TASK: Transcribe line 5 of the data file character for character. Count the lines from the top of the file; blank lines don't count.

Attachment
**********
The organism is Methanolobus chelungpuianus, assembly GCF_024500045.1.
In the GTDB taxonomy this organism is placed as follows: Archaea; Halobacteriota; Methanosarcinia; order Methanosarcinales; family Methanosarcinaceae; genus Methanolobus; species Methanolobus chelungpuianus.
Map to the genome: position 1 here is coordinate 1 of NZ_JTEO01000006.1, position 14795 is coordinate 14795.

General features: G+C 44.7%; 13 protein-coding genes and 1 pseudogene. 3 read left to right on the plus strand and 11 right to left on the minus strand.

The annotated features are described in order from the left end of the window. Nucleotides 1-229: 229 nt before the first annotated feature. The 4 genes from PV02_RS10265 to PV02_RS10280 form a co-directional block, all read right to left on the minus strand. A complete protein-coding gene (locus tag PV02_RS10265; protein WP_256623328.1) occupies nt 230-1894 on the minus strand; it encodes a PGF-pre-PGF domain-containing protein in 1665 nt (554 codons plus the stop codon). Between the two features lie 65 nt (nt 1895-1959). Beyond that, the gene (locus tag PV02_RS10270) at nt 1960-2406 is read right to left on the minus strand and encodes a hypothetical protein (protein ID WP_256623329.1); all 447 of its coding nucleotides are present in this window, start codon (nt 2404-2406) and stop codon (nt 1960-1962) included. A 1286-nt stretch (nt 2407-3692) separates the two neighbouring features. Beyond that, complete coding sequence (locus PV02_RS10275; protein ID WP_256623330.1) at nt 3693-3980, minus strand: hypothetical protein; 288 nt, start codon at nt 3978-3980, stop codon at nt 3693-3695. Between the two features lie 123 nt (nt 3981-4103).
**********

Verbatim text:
The annotated features are described in order from the left end of the window. Nucleotides 1-229: 229 nt before the first annotated feature. The 4 genes from PV02_RS10265 to PV02_RS10280 form a co-directional block, all read right to left on the minus strand. A complete protein-coding gene (locus tag PV02_RS10265; protein WP_256623328.1) occupies nt 230-1894 on the minus strand; it encodes a PGF-pre-PGF domain-containing protein in 1665 nt (554 codons plus the stop codon). Between the two features lie 65 nt (nt 1895-1959). Beyond that, the gene (locus tag PV02_RS10270) at nt 1960-2406 is read right to left on the minus strand and encodes a hypothetical protein (protein ID WP_256623329.1); all 447 of its coding nucleotides are present in this window, start codon (nt 2404-2406) and stop codon (nt 1960-1962) included. A 1286-nt stretch (nt 2407-3692) separates the two neighbouring features. Beyond that, complete coding sequence (locus PV02_RS10275; protein ID WP_256623330.1) at nt 3693-3980, minus strand: hypothetical protein; 288 nt, start codon at nt 3978-3980, stop codon at nt 3693-3695. Between the two features lie 123 nt (nt 3981-4103).